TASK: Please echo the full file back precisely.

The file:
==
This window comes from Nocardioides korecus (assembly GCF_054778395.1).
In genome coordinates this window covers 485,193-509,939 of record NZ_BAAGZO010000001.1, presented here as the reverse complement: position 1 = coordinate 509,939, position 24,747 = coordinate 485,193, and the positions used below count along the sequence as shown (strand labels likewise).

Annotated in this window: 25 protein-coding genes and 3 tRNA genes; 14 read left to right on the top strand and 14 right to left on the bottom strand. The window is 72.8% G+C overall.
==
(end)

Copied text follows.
This window comes from Nocardioides korecus (assembly GCF_054778395.1).
In genome coordinates this window covers 485,193-509,939 of record NZ_BAAGZO010000001.1, presented here as the reverse complement: position 1 = coordinate 509,939, position 24,747 = coordinate 485,193, and the positions used below count along the sequence as shown (strand labels likewise).

Annotated in this window: 25 protein-coding genes and 3 tRNA genes; 14 read left to right on the top strand and 14 right to left on the bottom strand. The window is 72.8% G+C overall.